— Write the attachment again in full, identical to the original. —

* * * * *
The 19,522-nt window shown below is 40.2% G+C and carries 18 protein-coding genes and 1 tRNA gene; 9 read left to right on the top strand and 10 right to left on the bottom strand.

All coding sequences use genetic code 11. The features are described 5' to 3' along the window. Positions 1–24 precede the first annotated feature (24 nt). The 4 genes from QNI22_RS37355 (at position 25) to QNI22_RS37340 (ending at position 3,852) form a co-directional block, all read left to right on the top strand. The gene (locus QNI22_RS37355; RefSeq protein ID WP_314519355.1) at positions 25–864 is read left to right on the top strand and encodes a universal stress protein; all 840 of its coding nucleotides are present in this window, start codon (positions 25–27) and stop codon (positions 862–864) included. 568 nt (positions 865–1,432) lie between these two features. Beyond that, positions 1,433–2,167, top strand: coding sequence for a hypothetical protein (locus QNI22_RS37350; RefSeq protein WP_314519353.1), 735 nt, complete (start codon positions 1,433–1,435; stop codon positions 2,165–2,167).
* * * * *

The 19,522-nt window shown below is 40.2% G+C and carries 18 protein-coding genes and 1 tRNA gene; 9 read left to right on the top strand and 10 right to left on the bottom strand.

All coding sequences use genetic code 11. The features are described 5' to 3' along the window. Positions 1–24 precede the first annotated feature (24 nt). The 4 genes from QNI22_RS37355 (at position 25) to QNI22_RS37340 (ending at position 3,852) form a co-directional block, all read left to right on the top strand. The gene (locus QNI22_RS37355; RefSeq protein ID WP_314519355.1) at positions 25–864 is read left to right on the top strand and encodes a universal stress protein; all 840 of its coding nucleotides are present in this window, start codon (positions 25–27) and stop codon (positions 862–864) included. 568 nt (positions 865–1,432) lie between these two features. Beyond that, positions 1,433–2,167, top strand: coding sequence for a hypothetical protein (locus QNI22_RS37350; RefSeq protein WP_314519353.1), 735 nt, complete (start codon positions 1,433–1,435; stop codon positions 2,165–2,167).